23 February 2010

Harold Wilson knew how to it

Having dominated the airwaves for a day, the old master’s reputation appears to be improving.  John Rentoul has been reminded of a quote that he made:

When Harold Wilson thought it inadvisable to say anything, he would say: "No comment." If he were pressed by journalists eager even then to fill space, he would say: "No comment, in Technicolor."

The important point is that Wilson made this comment when the Profumo scandal broke.  He just refused to get involved.  Cameron could learn much from the four-times-election-winner.

As an aside, Wilson’s former press secretary, Trevor Lloyd-Hughes, died the other day:

Lloyd-Hughes was not a committed Labour supporter, but Wilson wanted to continue the tradition of an apolitical No 10 press office. As such, Lloyd-Hughes operated in a context worlds away from that of the proactive and abrasive Bernard Ingham (who served Margaret Thatcher) and Alastair Campbell (who served Tony Blair).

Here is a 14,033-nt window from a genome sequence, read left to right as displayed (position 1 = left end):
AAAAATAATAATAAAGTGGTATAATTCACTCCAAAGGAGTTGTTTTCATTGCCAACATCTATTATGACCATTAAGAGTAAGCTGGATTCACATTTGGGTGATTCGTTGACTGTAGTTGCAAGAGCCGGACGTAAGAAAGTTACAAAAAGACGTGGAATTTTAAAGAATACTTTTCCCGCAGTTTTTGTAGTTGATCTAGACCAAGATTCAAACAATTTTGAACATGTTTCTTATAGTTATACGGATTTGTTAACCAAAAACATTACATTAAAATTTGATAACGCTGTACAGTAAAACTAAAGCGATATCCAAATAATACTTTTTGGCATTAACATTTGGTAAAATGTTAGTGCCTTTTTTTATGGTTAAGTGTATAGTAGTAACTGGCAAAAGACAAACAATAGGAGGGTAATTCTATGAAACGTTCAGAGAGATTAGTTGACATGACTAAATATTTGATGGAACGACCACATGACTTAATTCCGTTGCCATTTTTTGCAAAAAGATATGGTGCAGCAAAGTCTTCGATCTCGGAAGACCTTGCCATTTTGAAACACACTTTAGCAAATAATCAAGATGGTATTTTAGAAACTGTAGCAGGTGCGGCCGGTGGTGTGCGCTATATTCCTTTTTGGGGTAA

Wilson just did the spin himself.

As a reminder, this is one of Wilson’s more famous quotes, made at the time of an attempted coup:

May I say, for the benefit of those who have been carried away by the gossip of the last few days, that I know what's going on. [pause] I'm going on, and the Labour government's going on.

It killed the plot stone dead.

While we are on all matters Wilson, there is something else.

As the story goes, Wilson would make his annual trip to see HMQ at Balmoral to coincide with the start of the Tory conference.  To disrupt proceedings at the seaside, Wilson would feed a few trusted journalists that he was seeking a dissolution.   It worked a treat.

The Tories are holding their unnecessary spring (it’s still winter) conference next weekend.

Cameron should be aware of this old trick, because there is little doubt Mandelson will be preparing something for the weekend.

Harold Wilson was A Class Act.




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